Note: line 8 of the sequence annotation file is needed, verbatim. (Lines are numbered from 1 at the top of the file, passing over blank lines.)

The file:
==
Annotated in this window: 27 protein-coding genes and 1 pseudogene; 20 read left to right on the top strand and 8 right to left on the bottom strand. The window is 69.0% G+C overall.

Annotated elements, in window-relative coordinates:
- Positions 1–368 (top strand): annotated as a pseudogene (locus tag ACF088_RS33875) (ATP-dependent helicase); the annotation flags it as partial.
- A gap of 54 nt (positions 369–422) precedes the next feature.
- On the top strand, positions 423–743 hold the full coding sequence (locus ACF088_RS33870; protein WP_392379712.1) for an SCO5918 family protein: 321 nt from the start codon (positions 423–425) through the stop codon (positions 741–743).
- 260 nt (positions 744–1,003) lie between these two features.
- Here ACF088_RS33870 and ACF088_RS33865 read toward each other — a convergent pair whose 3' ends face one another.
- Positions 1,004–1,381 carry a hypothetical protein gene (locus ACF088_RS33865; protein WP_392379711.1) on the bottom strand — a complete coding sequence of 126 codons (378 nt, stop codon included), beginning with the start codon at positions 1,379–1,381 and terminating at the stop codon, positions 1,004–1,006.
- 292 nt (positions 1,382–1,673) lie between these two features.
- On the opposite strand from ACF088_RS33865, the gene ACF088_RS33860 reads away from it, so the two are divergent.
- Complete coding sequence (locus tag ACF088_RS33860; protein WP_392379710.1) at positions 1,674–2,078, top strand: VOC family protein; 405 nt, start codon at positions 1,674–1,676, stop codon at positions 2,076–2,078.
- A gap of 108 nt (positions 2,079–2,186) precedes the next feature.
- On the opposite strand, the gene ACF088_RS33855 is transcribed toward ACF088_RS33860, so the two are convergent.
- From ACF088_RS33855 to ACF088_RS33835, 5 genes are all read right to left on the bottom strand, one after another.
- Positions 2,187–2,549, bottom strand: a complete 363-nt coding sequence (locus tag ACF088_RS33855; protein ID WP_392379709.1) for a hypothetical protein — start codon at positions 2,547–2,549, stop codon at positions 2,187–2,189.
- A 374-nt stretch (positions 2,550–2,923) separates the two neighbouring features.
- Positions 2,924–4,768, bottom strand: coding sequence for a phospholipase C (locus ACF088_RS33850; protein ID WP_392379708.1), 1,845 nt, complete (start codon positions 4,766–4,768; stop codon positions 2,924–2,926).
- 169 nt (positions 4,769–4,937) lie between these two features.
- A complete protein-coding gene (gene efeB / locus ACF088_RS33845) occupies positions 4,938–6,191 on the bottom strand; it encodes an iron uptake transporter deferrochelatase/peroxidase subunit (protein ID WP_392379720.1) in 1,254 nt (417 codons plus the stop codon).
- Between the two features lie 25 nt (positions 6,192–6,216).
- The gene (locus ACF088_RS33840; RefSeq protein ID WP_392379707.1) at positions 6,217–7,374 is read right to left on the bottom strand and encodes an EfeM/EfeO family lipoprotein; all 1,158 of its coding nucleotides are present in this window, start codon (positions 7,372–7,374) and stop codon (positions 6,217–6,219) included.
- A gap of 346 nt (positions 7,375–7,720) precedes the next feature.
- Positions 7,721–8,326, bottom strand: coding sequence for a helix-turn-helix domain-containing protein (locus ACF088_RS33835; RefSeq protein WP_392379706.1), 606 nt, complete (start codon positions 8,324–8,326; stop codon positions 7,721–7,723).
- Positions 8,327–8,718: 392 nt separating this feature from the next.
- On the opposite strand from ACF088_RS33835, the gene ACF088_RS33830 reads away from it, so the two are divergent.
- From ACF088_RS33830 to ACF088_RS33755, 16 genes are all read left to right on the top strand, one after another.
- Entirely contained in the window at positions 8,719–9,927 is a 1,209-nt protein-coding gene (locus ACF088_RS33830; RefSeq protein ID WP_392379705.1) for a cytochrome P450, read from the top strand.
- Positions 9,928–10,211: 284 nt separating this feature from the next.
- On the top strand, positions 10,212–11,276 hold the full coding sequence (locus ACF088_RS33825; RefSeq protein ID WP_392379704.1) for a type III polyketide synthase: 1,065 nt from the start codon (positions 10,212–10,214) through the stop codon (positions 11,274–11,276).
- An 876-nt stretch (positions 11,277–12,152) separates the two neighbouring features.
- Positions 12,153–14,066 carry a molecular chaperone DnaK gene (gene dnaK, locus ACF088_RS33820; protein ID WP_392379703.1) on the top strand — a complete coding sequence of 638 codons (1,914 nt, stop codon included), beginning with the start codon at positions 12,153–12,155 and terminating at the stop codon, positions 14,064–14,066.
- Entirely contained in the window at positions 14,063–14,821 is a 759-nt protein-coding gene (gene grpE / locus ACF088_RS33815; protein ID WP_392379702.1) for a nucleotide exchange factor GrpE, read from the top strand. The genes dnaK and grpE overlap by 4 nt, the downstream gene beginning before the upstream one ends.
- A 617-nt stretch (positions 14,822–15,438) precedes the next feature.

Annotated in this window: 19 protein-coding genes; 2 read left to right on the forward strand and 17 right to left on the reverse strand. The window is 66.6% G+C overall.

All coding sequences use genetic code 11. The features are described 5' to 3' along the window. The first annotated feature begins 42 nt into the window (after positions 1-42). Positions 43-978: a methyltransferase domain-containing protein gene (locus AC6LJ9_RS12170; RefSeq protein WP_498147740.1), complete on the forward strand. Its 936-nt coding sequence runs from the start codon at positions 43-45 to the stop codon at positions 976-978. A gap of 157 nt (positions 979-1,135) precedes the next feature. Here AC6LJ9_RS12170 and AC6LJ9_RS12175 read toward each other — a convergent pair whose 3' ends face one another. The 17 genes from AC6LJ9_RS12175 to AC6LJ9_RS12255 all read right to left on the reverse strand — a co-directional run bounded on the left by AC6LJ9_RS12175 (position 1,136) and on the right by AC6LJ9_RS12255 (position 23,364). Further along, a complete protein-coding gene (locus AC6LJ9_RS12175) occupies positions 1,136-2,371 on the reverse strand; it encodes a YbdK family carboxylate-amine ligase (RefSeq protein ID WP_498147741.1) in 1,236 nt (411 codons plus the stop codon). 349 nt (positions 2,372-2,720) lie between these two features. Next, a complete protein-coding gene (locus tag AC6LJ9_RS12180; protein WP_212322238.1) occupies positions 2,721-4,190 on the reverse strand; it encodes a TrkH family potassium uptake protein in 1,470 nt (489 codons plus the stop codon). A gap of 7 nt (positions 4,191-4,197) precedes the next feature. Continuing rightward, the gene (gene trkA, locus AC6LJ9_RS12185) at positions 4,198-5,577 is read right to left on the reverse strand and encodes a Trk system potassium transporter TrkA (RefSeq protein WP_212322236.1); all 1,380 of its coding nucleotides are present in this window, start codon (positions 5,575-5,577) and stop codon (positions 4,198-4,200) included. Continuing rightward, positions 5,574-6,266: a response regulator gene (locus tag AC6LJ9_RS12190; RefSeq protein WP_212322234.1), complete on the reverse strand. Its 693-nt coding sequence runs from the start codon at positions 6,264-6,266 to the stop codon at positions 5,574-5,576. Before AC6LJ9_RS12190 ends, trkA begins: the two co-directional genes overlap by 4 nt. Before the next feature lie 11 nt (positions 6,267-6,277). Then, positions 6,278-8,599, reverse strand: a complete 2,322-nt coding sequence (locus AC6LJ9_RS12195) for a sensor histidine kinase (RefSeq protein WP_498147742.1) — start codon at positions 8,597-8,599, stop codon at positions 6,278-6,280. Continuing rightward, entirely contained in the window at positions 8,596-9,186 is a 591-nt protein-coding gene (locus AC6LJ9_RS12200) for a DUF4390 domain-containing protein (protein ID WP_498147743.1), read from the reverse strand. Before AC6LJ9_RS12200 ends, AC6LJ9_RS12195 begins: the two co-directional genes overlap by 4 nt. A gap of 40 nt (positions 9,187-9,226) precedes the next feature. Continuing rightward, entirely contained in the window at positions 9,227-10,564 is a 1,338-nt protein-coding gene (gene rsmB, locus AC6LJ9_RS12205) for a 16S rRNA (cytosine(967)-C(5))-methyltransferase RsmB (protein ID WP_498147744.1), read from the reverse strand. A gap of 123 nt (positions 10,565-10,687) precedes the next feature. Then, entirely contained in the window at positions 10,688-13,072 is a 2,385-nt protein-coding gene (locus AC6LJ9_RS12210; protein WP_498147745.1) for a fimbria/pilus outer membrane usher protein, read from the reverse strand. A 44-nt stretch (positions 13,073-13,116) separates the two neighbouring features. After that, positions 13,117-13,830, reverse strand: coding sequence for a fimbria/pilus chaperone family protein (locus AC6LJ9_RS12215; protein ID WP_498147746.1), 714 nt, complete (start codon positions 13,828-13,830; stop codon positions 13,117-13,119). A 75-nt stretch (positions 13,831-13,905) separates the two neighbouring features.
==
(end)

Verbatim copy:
- Positions 1,004–1,381 carry a hypothetical protein gene (locus ACF088_RS33865; protein WP_392379711.1) on the bottom strand — a complete coding sequence of 126 codons (378 nt, stop codon included), beginning with the start codon at positions 1,379–1,381 and terminating at the stop codon, positions 1,004–1,006.